Second Embodimetn Guide Ring
Referring to FIGS. 37 and 38, a modified guide ring 200 is illustrated which is designed to be substituted for the first embodiment guide ring 80 in pump assembly 46. Guide ring 200, like guide ring 80, is in the form of a cylindrical ring of rectangular radial cross section having the same O.D. as guide ring 80 and same axial thickness. In assembly a single orienting notch 202 is provided in the outer periphery of guide ring 200 which aligns with the single notches in the form of inlet and outlet caps shown in FIGS. 18 and 26.
The inner periphery of guide ring 200 is defined by a cylindrical wall surface 204 extending completely between the top and bottom parallel flat sides 206 and 208 of the guide ring.
Guide ring 200 differs from guide ring 80 in having three equally angularly spaced impeller guide lands 210, 212 and 214 protruding radially inwardly from inner wall surface 204. Land 210 is centered on notch 202 and extends circumferentially a short distance, for example 24 axially the full distance between top and bottom surfaces 206 and 208 to thereby provide a strengthening section for the ring in the vicinity of notch 202 and to form a fuel stripper dam between the inlet and outlet ports of pumping channel 52. More particularly, guide land 210 in assembly with inlet cap 26 and outlet cap 54 is disposed circumferentially between inlet port 56 and outlet port 60 to close off the radial clearance space between the outer edges of the impeller blades and the guide ring to thereby serve as a fuel stripper or dam between the high and low pressure points of pumping channel 52, and cooperates in this regard with the portions 65 and 73 (FIGS. 3 and 2 respectively) of the inlet cap top face 64 and the outlet cap bottom face 72, respectively that contact one another in assembly to complete the dam between the inlet and outlet ports of the pumping channel.
The remaining two lands 212 and 214 of guide ring 200 are axially very thin, having an axial dimension of approximately 0.2 mm and are centered axially between side faces 206 and 208 of the guide ring. Lands 212 and 214 each extend approximately 15 of the three lands 210, 212 and 214 have the same radial dimension, namely 0.20 mm, and each have an inner curved surface concentric with surface 204.
The outside diameter of impeller 48 or 48' is made to fit with a zero clearance within the three circumferentially short guide surfaces provided by lands 210, 212 and 214 so that the lands maintain a predetermined radial clearance preferably of 0.20 mm, between the impeller O.D. and main I.D. surface 204 of guide ring 200 in the rotary operation of impeller within the guide ring. The three equally spaced guide lands 210, 2 12 and 214 thus offer minimal frictional contact between the other edges of the impeller blades and the guide rings while maintaining concentric spacing of the impeller within the guide ring to insure this uniform radial clearance between the outermost edges of the outer row blades 120, 120' and ring surface 204. It has been found that providing this very small radial clearance improves the operating efficiency of the pump approximately 1.5% raising overall pump efficiency to about 20% versus a pump construction having a zero clearance fit between the impeller O.D. and the inner peripheral surface 90 of guide ring 80. This is believed to be due to the reduction in frictional drag between the impeller and guide ring provided by this radial clearance therebetween without an offsetting short circuiting leakage loss because of a hydrodynamic fluid sealing action occurring in this radial clearance space.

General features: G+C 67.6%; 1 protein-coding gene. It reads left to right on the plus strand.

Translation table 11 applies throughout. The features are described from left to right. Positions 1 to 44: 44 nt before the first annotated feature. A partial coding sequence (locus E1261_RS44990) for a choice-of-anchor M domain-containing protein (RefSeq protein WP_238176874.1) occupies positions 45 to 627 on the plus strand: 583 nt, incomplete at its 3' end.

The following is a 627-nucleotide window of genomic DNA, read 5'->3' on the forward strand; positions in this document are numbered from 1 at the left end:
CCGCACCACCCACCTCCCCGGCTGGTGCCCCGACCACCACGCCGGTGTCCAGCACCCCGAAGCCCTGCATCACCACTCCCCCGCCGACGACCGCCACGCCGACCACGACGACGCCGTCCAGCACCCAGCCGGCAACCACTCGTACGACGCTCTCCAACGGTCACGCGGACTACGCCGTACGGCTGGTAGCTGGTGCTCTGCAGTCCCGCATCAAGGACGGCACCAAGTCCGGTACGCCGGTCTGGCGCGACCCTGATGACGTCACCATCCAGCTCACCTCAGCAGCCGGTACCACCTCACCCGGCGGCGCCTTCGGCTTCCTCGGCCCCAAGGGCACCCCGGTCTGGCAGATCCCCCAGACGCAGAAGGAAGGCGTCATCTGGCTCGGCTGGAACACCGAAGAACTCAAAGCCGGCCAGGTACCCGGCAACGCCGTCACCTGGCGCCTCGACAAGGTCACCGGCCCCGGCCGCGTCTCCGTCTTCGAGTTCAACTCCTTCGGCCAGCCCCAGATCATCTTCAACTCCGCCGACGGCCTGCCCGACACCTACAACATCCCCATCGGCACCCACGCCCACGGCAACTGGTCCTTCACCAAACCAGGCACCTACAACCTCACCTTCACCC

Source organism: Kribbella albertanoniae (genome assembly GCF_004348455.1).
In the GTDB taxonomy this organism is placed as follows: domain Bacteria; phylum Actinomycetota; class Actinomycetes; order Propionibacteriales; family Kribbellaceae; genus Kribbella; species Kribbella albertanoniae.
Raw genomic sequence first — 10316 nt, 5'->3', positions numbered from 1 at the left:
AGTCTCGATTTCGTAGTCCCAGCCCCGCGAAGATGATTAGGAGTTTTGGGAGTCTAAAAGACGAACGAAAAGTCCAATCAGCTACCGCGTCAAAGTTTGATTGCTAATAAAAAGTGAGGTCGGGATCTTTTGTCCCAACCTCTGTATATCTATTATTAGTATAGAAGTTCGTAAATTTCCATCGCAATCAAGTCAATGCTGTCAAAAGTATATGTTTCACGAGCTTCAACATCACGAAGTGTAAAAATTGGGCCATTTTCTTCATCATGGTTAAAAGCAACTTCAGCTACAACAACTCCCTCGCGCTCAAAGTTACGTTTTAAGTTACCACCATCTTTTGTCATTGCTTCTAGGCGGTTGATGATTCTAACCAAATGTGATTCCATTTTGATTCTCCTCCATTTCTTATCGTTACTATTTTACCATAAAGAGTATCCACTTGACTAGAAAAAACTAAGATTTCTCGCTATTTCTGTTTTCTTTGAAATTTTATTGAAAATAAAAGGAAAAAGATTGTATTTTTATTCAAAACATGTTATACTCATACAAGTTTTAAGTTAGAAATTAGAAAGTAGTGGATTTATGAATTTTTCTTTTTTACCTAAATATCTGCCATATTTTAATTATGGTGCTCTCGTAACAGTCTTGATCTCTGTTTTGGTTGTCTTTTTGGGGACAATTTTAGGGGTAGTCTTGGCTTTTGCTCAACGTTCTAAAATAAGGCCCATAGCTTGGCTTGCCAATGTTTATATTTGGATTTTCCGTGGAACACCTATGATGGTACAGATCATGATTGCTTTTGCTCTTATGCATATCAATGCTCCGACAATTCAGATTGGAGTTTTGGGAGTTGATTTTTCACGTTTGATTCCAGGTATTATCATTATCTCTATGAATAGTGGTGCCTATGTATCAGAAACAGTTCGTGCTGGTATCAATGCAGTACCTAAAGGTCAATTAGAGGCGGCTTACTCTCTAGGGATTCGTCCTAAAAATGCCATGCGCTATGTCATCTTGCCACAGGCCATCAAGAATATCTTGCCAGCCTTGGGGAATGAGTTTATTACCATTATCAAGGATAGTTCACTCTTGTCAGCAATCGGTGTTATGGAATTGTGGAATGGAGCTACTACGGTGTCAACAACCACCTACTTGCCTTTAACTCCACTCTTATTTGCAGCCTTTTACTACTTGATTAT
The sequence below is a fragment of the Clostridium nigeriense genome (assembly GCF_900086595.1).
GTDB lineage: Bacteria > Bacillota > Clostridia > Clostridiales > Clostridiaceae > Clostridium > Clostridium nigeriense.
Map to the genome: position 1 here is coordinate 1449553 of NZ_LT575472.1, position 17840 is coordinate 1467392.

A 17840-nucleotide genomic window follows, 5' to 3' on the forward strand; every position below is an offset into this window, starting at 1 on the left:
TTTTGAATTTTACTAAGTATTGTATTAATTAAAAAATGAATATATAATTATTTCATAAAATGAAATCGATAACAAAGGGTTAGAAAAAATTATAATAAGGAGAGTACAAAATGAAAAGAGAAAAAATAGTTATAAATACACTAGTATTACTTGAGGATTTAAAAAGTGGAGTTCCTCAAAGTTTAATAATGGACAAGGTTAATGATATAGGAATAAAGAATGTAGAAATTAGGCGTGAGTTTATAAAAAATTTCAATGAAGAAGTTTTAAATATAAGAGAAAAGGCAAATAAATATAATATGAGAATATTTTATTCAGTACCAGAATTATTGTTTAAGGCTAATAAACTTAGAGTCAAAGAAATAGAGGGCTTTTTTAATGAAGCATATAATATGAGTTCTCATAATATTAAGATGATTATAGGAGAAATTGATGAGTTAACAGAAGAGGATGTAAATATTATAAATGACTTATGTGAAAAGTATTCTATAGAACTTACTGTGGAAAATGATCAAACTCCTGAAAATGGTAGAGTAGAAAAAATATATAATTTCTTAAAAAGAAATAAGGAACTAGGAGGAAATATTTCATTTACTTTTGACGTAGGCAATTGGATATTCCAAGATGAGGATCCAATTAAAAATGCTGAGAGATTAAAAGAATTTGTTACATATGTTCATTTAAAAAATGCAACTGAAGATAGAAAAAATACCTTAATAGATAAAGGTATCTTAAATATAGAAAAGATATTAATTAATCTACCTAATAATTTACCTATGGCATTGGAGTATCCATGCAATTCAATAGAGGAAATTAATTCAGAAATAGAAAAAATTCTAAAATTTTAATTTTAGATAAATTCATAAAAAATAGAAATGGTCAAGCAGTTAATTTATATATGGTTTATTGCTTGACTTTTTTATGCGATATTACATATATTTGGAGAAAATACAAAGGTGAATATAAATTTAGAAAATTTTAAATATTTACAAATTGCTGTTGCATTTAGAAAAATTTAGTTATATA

Guide ring 200 is, like guide ring 80, is very thin axially, having an axial dimension of in one working example of 2.025 mm. Preferably the total axial clearance between the axially opposite top and bottom surfaces of impellers 48 and 48' and the flanking flat faces 72 and 64 of the outlet and inlet caps 54 and 26 is on the order of 0.026 mm (0.013 mm per side).
It is also to be understood that circumferentially continuous grooves or depressions (not shown) may be provided in faces 64 and 72 of inlet and outlet caps 26 and 54 respectively, such grooves being spaced radially inwardly from the channel section grooves 62 and 70 and isolated therefrom by the contacting top and bottom faces of the cap intervening radially between such grooves and the pumping channel sections 62 and 70. Such grooves open up the axial clearance between the cap faces in this grooved area to thereby reduce liquid "windage" or drag effects in the operation of pump 46, i.e., reducing the molecular sheer drag effect of the fluid, particularly liquid film interfaces, when small axial clearances exist between the cap faces and impeller.